Arrests highlight al Qaeda's info flow
(CNN) -- Recent arrests have exposed an intricate web of al Qaeda contacts in which the terror network's operational information flowed among Pakistan, Britain and the United States.
Pakistani intelligence sources said the information flow centered around four key al Qaeda operatives, three of whom are now in custody. Those suspects have been identified as:Muhammad Naeem Noor Khan: A suspected al Qaeda computer expert who was apprehended in mid-July in Pakistan. Within al Qaeda, the sources said, he was known by the name Abu Talha.Esa al-Hindi: Arrested in Britain earlier this week in a roundup of suspected al Qaeda suspects, he is believed to be a senior leader of al Qaeda. U.S. government officials have described him as a "major player" who moved operational information between key components.Ahmed Khalfan Ghailani: A Tanzanian arrested in Pakistan last week who was on the FBI's "Most Wanted" list with a $5 million bounty for his alleged role in the bombings of U.S. embassies in East Africa in 1998. (Full story)Abu Hamza: Pakistani government officials believe Hamza, an Egyptian who uses at least eight aliases, is one of the main al Qaeda organizers in Pakistan. He escaped arrest last week in Punjab when Ghailani was apprehended, the officials said. (This is a different Abu Hamza from the fiery British cleric who CNN has reported on in the past.)
These four men worked closely together on different projects and Hamza was a close associate of Khalid Sheikh Mohammed, who masterminded the attacks of September 11, 2001, the Pakistani sources said.
The four men held a meeting in Lahore, Pakistan, just three months ago, according to the sources.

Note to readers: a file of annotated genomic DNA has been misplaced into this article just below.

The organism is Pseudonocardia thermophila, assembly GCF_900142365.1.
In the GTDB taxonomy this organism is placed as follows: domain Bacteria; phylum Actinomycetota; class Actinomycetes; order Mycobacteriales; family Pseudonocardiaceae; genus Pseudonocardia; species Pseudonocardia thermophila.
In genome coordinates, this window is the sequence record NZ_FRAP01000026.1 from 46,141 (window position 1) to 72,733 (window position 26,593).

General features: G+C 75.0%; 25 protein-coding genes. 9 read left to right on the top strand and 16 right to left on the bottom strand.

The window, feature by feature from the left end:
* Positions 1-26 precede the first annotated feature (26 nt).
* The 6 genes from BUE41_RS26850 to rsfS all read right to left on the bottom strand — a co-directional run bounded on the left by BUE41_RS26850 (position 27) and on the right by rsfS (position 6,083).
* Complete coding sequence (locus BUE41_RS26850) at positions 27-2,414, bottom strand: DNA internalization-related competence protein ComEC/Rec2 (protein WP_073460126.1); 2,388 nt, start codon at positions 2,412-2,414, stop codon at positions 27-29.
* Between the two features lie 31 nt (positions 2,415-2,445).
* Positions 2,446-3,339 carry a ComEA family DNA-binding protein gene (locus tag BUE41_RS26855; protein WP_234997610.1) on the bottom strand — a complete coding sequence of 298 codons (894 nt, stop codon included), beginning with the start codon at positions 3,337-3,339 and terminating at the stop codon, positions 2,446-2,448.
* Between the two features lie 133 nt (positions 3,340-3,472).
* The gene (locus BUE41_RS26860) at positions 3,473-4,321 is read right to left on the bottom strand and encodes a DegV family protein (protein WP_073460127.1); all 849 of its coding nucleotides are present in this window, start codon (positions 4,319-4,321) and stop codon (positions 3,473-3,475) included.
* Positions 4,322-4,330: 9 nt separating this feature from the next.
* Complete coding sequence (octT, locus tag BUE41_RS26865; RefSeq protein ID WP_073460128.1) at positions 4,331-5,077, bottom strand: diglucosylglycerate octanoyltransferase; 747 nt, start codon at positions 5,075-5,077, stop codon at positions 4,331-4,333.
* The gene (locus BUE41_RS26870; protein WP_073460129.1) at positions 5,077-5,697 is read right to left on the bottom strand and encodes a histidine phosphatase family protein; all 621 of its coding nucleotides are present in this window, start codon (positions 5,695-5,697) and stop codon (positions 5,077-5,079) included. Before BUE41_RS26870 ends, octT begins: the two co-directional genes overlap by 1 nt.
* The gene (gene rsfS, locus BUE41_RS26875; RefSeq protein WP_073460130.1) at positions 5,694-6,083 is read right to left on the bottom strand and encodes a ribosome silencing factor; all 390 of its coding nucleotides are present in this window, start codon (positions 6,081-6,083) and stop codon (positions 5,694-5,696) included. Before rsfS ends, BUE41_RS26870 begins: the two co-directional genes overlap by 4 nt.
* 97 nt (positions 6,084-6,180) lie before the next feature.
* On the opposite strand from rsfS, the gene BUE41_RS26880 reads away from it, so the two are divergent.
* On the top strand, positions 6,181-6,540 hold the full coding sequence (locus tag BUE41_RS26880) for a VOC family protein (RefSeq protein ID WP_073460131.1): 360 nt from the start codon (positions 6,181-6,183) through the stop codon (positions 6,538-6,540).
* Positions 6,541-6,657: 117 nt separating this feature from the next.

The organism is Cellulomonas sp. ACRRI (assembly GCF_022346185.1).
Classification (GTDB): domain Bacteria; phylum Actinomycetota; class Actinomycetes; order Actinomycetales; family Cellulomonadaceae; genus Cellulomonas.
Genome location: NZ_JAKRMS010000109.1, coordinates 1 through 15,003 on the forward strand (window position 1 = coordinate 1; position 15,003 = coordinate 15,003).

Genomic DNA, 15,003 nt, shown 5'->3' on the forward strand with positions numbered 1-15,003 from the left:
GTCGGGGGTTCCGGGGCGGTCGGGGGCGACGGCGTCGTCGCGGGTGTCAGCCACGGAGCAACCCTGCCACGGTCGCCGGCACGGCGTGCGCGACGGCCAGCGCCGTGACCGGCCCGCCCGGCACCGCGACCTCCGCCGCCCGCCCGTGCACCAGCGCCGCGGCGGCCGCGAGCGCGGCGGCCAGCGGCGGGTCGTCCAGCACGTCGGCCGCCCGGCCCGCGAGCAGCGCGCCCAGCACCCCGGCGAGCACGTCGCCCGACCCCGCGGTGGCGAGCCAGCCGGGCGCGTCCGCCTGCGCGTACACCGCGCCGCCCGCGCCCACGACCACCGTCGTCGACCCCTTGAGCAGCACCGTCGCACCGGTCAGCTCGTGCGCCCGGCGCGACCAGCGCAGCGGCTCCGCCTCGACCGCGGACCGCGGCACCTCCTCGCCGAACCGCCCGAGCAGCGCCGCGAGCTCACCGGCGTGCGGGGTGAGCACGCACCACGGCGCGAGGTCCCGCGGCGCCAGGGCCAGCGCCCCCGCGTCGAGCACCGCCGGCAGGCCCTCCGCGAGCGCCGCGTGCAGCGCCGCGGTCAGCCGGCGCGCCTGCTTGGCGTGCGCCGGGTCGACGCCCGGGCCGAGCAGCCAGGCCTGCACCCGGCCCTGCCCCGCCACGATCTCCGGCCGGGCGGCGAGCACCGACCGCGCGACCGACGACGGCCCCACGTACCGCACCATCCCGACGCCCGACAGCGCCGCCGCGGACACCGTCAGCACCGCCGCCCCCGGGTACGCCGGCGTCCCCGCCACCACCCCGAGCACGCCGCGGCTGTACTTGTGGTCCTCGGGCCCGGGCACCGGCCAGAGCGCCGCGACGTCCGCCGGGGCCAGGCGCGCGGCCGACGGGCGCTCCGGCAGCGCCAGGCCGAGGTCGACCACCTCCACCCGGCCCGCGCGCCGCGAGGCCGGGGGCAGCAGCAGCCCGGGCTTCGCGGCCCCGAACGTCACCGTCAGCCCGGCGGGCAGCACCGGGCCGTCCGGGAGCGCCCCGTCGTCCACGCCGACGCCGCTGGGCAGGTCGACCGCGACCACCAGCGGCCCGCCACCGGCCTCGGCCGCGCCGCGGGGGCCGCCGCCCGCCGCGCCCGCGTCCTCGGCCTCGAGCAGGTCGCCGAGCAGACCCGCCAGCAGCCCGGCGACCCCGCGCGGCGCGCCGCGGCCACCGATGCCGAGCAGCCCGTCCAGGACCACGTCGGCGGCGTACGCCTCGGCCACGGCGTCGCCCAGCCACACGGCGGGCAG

They said photographs of London's Heathrow Airport were found on Ghailani's computer as a potential terror target and that al Qaeda was planning to hit airports in Nairobi, Kenya, and Katmandu, Nepal -- both of which have heavy tourism traffic.
These sources said Ghailani also was a computer expert and that intelligence officials found a long list of words used by him and Khan as code words.
In addition, al Qaeda counted on Ghailani to forge passports, the sources said. Authorities have found more than 50 scanned Pakistani national ID cards on his computer, they said.
This is the first time authorities have provided such detail on Ghailani.
Previously, authorities described Khan as a computer expert whose arrest led to the elevated terror threat level around key financial institutions in three U.S. cities.
A computer seized from Khan contained hundreds of images, including photographs, drawings and layouts of various potential U.S. targets, a senior U.S. military official told CNN.
Some images showed underground garages, leading to the conclusion these areas had been under surveillance. But the information did not include details of any specific plot.
CNN's Syed Mohsin Naqvi contributed to this report.